Thinking about it more, though, perhaps I would agree. Most of my characters, even my table-top characters, are all similar to each other (and to me) in some way. For example, I think all of my Vampire LARP characters, and possibly my Werewolf LARP character as well (I would have to dig up their character sheets to verify), had a Code of Honour. Usually, their Code of Honour entailed that they would not knowingly slay a Mortal/human and/or an innocent. For my table-top characters, all of them have some sort of standard, some good-aligned moral code which they live by.
I think that playing someone who is evil would be even more difficult than playing someone who is insane, at least the way I play. I like to try to understand my characters as much as I can, and this involves a lot of thinking. Perhaps that’s why it’s such a challenge for me to play characters that deviate too far from my personality. And I guess that is what made me a boring LARPer in my eyes. If I ever go back to LARPing, I’d try harder to explore a character that is very different from me.
Walton also says role playing can be extremely useful in education. He has two kids, and plays RPGs with them frequently. “It’s great for kids because it teaches them how to put yourself in someone else’s shoes, and how to see things from a different point of view.”
Trombley, the high school teacher, also supports LARP in education, and sometimes has his students use role playing to analyze characters in plays or literature.
Whether in a childhood game or in the adult world, everyone has role played in some shape or form at one point.
“When you think about it, people use it all the time in business, role playing transactions,” Walton says. “And the military uses role playing when they stage mock terrorist attacks. It’s an excellent tool.”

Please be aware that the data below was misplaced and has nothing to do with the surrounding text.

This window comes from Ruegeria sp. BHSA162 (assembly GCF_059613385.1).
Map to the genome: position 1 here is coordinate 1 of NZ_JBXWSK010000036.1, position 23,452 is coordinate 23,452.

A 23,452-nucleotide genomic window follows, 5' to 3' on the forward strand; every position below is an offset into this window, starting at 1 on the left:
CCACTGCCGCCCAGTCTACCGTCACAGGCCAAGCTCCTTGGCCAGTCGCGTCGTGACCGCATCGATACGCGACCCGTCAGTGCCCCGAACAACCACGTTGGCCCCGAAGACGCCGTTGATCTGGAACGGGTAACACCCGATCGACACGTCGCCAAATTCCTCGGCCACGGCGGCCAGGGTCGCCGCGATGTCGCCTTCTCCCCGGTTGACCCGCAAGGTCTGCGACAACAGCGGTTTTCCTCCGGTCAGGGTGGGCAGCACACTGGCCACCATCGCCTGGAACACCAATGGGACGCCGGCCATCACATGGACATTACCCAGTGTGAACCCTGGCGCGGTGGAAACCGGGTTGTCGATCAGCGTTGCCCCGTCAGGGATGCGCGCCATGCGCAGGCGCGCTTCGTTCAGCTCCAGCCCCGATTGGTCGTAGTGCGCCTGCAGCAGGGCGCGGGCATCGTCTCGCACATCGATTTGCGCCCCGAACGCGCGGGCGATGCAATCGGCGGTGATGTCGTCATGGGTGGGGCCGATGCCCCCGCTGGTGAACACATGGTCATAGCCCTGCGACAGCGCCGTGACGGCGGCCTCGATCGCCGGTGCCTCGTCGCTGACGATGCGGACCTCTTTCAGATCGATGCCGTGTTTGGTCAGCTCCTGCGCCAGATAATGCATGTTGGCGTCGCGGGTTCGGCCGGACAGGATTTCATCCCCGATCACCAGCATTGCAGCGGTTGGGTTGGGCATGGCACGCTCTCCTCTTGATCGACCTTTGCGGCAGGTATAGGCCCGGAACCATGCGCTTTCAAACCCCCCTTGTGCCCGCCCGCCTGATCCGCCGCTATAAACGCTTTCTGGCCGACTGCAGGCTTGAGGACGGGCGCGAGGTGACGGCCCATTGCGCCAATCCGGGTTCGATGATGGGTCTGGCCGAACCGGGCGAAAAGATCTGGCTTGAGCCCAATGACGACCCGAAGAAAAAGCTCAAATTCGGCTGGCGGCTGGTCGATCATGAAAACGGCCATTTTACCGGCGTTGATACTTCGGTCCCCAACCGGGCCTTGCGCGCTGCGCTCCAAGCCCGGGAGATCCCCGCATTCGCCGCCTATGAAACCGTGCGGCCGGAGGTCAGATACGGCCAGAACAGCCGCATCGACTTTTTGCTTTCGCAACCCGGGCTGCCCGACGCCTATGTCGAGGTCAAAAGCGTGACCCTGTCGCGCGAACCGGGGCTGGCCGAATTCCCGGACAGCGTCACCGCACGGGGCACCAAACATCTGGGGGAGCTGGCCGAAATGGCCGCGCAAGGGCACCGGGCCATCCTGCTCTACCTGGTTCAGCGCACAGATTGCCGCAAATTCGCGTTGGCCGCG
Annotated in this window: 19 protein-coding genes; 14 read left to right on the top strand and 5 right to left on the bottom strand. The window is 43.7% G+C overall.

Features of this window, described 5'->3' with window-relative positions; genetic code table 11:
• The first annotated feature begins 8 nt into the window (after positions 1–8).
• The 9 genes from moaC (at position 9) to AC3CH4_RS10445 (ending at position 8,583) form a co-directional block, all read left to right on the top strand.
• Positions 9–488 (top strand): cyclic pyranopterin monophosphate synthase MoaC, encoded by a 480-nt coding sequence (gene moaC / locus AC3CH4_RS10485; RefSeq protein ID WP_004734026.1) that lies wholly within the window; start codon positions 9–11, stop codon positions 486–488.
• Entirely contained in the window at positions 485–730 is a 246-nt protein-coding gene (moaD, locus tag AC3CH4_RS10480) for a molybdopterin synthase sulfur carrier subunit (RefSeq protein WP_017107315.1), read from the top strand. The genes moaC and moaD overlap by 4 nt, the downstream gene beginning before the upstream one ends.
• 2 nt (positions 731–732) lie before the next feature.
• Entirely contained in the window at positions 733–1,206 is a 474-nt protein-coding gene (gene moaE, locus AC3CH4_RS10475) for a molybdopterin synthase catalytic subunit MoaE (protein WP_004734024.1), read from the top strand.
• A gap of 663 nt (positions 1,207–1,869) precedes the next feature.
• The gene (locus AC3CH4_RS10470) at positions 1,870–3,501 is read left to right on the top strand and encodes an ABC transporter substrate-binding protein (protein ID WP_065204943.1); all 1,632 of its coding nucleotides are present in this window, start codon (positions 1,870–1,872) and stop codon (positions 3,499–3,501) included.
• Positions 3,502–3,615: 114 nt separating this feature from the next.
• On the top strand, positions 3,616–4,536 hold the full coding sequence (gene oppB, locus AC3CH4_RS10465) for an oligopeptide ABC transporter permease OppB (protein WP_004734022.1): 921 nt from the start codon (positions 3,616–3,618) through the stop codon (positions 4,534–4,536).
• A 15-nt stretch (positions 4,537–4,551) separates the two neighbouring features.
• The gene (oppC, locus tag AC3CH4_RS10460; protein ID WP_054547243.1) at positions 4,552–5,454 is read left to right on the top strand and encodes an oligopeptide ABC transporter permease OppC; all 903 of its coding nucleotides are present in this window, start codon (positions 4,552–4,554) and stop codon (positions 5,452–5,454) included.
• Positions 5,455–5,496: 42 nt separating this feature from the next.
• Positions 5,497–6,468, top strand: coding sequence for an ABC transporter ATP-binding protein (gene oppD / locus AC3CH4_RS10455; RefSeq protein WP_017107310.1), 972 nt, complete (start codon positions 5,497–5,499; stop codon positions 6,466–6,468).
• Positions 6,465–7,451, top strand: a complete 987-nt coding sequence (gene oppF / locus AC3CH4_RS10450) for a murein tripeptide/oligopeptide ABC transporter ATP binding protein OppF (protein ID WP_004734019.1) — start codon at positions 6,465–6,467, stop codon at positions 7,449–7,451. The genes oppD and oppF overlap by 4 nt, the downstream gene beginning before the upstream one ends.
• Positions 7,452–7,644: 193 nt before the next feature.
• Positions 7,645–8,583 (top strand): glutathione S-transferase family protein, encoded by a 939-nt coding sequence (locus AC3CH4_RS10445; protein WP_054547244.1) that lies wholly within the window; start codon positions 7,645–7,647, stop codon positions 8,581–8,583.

No shit. The more that people recognise this, the better. And then people will stop calling role-players ‘Satanists’ or ‘murderers’ or whatever.
“As it’s become more widespread, the rumors and urban legends fade away. It used to be geeky and evil, and now it’s just geeky. Geekdom in general has become more popular. Certainly the popularity of home computers has helped that. More people consider themselves geeks because they know how to fix a computer when it breaks down.”
Sure. And I see my childhood being harvested to make comic book and video game films that are hit-and-miss in their suckage levels as well. Did you know they were making a Watchmen film and planning on making a Sin City TV series? Geez! The Sin City film was an utterly brilliant adaptation, but that can be said of far too few adapatations. I fear that the TV series will not have much Frank Miller input, and will thusly be utterly crap. Uh… Sorry, digression.
Anyway, go read the article if you’re at all interested in role-playing games, and LARPing. :-) The Guardian Gamesblog presents the article to video gamers to show that LARPers, too, have a ‘bad’ reputation in the mainstream. But what the post does not point out is that LARPers and table-top gamers are far more marginalised than video gamers.